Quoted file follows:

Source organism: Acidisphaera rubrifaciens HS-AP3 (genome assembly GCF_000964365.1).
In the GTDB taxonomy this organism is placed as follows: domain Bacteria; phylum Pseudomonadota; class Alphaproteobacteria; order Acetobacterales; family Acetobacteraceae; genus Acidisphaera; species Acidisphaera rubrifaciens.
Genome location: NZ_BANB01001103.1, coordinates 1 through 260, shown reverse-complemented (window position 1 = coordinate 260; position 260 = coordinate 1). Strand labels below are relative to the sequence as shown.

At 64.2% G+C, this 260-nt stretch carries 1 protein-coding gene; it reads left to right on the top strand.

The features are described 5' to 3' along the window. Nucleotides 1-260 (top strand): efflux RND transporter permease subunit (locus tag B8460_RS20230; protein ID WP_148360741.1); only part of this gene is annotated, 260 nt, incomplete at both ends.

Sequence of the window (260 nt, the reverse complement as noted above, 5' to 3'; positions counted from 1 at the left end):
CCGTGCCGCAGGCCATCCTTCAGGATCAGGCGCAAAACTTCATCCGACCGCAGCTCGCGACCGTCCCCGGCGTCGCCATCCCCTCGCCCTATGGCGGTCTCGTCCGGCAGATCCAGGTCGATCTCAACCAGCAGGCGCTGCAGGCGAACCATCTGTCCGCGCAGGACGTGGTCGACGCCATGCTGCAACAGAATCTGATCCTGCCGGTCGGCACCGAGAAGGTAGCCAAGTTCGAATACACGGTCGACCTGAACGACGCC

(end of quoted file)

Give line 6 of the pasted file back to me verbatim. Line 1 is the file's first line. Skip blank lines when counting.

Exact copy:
Sequence of the window (260 nt, the reverse complement as noted above, 5' to 3'; positions counted from 1 at the left end):